Thoughts on ‘Control’: What’s Wrong With a Little Destruction?

I dodge out of the way of a hissing rocket-propelled grenade. Just in the nick of time. It detonates on the wall behind me, sending a fountain of rubble crashing into the room. I use telekinesis to grab one of the boulders, and hurl it back from whence it came. It smashes through office desks, sends plastic chairs jigging into the air, before ploughing through the infected sod who tries to introduce explosives to my face. He doesn’t even slow the masonry down; it careers into the panelled walling behind, sending wood splinters blossoming into the room, and sending an idyllic landscape painting tumbling to the floor.

This is Control. It’s just as fun as it sounds.

You see, in Remedy Entertainment’s latest utterly bonkers video game, nearly everything is destructible. Annoyed that a drinks trolley is so unashamedly left in a workplace? Destroy it. Taken exception to yet another unflattering portrait of the protagonist, Jesse Faden? Slam it off the wall. Wondering if you can stop video playback by blasting the projector into another dimension? Try it.

But although all of these destructible details are great fun for those players like me who just enjoy messing around, the reason I’m enjoying Control so much is that smashing stuff to smithereens in the heat of battle serves a narrative purpose.

The headquarters of the Federal Bureau of Control (FBC), the shady government institution in which the game takes place, is a neat, orderly workplace. Yes, collectibles paint a story of ever-present danger of death or interdimensional stranding that would make anyone question their career choice. But at least you’re not bored, right? And yes, the FBC was evidently far more concerned with its own interests than the welfare of its employees. But I’d say that’s no different to any other corporation.

At the end of the day, there’s no denying that Ahti, the FBC’s mysterious and wonderfully-written janitor, ran a tight ship, keeping the floors clean and the toilet’s pleasingly well-stocked. Even the Hiss were civilised enough to just settle for a little structural re-arrangement and to hang around mid-air in their possessed employees.

And then Jesse Faden comes along, and all hell breaks loose.

Rather than just being a pleasing gimmick, the carnage that is wrought throughout Control makes you appreciate the power of the Service Weapon and the Objects of Power than grant Jesse abilities, and the risk that the Hiss pose by infiltrating the facility. It reinforces that Jesse is a destructive power in her own right in this tainted, fragile world. It’s undoubtedly Control’s best aspect.

There are some shortcomings, however. As fun as it is to tear through legions of hapless possessed goons, it can become a little repetitive. Most enemy types can be dispatched in similar ways, so once you settle into a routine of shoot, throw, shoot again, and so on, it’s hard to break out of the cycle. What’s more, Remedy’s designers made the curious decision to draw attention to the repetition. You are encouraged to backtrack through previously-explored areas, encountering respawned resistance on the way, to unlock poorly-signposted doors. In addition, there are optional but enticing ‘Kill X enemy type with X weapon’ challenges that send you back to earlier areas, and timed, periodic alert missions that – you guessed it – send you scurrying back. Because I fear being underpowered, I struggle to resist any of these. A timed mission is like a red rag to a bull, dammit!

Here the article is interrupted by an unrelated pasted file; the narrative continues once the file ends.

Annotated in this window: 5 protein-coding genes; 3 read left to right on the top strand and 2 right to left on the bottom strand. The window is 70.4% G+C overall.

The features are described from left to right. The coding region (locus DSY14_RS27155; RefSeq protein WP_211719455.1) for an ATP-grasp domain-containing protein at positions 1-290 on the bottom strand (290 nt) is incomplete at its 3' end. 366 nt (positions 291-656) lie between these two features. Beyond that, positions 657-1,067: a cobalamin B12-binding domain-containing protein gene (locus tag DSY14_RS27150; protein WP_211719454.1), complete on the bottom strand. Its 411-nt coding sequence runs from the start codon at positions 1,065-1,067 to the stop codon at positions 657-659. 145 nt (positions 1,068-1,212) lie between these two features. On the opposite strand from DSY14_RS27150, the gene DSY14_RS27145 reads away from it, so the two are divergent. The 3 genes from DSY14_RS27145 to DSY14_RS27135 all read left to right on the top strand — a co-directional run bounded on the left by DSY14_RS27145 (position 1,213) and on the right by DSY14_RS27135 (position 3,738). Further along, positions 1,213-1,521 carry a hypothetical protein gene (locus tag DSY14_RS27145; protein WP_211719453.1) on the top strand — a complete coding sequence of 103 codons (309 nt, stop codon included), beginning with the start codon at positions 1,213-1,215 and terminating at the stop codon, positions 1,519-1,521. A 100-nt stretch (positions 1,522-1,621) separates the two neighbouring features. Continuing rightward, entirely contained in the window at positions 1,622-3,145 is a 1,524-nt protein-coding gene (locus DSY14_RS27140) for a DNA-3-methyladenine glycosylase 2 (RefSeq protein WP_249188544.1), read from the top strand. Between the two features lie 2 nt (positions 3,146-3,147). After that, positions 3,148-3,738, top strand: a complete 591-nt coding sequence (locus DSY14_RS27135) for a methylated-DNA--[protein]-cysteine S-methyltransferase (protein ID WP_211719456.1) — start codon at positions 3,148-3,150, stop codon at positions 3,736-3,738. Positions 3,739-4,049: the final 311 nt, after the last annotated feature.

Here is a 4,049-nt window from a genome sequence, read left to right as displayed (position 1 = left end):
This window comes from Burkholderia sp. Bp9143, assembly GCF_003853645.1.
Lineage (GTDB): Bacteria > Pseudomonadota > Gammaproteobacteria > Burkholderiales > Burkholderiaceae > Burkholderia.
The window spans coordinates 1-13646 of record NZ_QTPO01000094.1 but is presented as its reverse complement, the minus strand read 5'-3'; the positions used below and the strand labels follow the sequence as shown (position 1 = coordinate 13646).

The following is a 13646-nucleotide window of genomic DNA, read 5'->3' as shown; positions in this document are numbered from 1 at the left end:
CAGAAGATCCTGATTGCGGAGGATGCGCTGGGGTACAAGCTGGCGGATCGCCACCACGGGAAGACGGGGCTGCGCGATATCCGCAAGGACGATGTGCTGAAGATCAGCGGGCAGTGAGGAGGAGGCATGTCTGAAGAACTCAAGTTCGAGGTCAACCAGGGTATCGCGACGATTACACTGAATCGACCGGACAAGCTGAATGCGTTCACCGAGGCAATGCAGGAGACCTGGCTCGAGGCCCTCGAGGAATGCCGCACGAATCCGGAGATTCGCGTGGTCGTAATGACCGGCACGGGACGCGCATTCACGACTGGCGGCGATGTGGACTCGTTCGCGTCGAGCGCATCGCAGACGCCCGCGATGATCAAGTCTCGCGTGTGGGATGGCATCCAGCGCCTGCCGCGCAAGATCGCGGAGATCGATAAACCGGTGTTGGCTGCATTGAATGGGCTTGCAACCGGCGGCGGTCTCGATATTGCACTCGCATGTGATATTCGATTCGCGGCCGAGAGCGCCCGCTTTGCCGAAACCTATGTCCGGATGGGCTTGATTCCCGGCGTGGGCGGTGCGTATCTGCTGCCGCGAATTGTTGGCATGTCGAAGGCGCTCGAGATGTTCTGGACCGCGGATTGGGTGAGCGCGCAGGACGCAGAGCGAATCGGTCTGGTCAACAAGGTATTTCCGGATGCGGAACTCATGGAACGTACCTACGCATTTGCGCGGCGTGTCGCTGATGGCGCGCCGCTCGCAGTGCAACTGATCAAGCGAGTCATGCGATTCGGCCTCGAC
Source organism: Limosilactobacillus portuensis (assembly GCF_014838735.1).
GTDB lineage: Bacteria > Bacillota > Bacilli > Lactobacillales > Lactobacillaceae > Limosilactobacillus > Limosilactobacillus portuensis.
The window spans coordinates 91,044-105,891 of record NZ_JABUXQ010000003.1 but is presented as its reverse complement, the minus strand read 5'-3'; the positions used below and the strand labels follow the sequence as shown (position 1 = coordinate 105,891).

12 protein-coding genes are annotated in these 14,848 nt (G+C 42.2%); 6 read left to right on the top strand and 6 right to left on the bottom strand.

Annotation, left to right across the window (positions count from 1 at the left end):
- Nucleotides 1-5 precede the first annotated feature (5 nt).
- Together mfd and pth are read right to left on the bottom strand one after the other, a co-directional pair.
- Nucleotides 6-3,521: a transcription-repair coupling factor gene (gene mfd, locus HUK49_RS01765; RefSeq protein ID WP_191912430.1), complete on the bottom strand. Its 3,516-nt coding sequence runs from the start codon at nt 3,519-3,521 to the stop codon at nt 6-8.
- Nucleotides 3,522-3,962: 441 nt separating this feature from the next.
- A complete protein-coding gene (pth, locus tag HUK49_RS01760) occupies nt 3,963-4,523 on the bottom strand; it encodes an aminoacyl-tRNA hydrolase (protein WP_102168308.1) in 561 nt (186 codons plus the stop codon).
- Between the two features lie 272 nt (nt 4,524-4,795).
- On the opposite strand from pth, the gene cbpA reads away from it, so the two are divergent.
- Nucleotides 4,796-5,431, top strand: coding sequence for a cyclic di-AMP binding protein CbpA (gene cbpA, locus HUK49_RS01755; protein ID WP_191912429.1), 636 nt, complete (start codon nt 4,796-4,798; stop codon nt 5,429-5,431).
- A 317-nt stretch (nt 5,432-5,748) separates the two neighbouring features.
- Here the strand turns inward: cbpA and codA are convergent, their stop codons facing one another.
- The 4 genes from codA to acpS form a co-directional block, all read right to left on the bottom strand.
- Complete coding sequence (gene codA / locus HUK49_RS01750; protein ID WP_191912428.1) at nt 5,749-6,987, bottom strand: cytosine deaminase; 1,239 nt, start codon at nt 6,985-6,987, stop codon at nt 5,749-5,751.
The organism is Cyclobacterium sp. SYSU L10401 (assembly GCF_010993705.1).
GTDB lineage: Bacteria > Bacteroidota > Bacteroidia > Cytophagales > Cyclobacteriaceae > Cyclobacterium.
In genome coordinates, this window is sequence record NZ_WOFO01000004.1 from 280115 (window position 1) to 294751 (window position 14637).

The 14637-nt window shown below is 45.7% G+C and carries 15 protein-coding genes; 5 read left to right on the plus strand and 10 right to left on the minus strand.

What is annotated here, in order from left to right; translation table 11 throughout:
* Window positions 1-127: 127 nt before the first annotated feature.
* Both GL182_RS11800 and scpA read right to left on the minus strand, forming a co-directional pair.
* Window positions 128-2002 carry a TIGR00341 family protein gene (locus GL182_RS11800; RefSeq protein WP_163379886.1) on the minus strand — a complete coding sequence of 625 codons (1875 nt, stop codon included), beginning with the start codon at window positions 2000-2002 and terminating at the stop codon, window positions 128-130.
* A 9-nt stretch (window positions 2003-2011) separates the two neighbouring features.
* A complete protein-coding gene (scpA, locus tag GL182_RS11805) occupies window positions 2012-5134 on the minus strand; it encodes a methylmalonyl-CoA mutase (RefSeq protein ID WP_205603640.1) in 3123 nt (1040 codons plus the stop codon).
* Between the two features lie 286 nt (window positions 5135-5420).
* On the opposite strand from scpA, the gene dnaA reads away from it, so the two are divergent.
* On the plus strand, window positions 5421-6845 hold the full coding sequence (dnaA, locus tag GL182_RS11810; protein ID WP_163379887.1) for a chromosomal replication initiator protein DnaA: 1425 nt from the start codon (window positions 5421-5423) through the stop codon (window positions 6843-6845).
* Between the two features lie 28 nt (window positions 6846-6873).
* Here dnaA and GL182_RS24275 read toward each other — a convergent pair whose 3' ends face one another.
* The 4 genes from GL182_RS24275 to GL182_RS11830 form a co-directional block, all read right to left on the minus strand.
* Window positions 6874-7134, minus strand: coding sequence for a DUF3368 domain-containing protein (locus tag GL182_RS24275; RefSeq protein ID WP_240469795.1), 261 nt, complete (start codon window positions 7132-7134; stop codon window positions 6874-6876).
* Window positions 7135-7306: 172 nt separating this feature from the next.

Whilst the world’s lore is satisfyingly deep and just the right level of self-aware, the same unfortunately can’t be said for Control’s story and narrative delivery.

The plot revolves around Jesse’s desire to find her brother. Fair enough. She’s guided by the mysterious voice in her head. Although mysterious and compelling at first, as the hours march by the intrigue is stretched ever thinner. It doesn’t quite reach snapping point, largely thanks to the joy of exploring new areas and chucking goons through tables, but the story would’ve benefited from a few more turning points to keep it fresh.

The storytelling can be surprisingly clumsy for Remedy at times. All the live action footage and intercutting you’d expect from a Sam Lake-led title is here, but Jesse’s internal guide is used as a convenient justification for some pretty liberal dollops of exposition. The voice acting is solid, but the writing occasionally hits the nose so squarely your eyes will water, and Jesse’s internal Shakespearean monologuing comes across as somewhat lazy.

Control unfortunately suffers from some technical issues, too, at least on my base PS4. When office accessories, rubble and bodies are flying everywhere, my trusty console chugs like an old steam engine, and for some reason there’s some stomach-turning slowdown whenever the game in unpaused.

Despite these issues, Control is consistently fun to play, and has such in-depth, satirical lore than I want to push on just to access the next imaginative, well-realised area of the FBC, and read the next titbit. The game has its fair share of rough edges, no doubt, but Remedy should be applauded for boldly trying something a bit different. And, most importantly, for letting me destroy everything in sight. At the end of a long day, that’s sometimes all I need.

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